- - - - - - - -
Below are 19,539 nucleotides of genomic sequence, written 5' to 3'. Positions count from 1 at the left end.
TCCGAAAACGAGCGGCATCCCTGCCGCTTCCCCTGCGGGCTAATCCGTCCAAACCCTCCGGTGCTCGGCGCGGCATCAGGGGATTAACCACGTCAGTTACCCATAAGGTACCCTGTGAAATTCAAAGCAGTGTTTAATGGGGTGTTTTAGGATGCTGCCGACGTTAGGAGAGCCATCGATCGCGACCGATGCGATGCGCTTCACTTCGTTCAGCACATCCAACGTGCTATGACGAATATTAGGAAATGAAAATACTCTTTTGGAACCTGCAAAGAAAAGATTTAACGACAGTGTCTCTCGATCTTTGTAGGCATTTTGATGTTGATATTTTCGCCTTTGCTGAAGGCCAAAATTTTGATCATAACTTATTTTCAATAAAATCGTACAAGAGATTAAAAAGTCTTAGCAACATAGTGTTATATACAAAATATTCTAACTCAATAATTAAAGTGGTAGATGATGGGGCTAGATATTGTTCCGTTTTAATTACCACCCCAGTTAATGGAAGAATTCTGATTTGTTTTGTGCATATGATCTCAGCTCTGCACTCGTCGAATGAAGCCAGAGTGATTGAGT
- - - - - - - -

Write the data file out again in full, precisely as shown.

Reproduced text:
Below are 19,539 nucleotides of genomic sequence, written 5' to 3'. Positions count from 1 at the left end.
TCCGAAAACGAGCGGCATCCCTGCCGCTTCCCCTGCGGGCTAATCCGTCCAAACCCTCCGGTGCTCGGCGCGGCATCAGGGGATTAACCACGTCAGTTACCCATAAGGTACCCTGTGAAATTCAAAGCAGTGTTTAATGGGGTGTTTTAGGATGCTGCCGACGTTAGGAGAGCCATCGATCGCGACCGATGCGATGCGCTTCACTTCGTTCAGCACATCCAACGTGCTATGACGAATATTAGGAAATGAAAATACTCTTTTGGAACCTGCAAAGAAAAGATTTAACGACAGTGTCTCTCGATCTTTGTAGGCATTTTGATGTTGATATTTTCGCCTTTGCTGAAGGCCAAAATTTTGATCATAACTTATTTTCAATAAAATCGTACAAGAGATTAAAAAGTCTTAGCAACATAGTGTTATATACAAAATATTCTAACTCAATAATTAAAGTGGTAGATGATGGGGCTAGATATTGTTCCGTTTTAATTACCACCCCAGTTAATGGAAGAATTCTGATTTGTTTTGTGCATATGATCTCAGCTCTGCACTCGTCGAATGAAGCCAGAGTGATTGAGT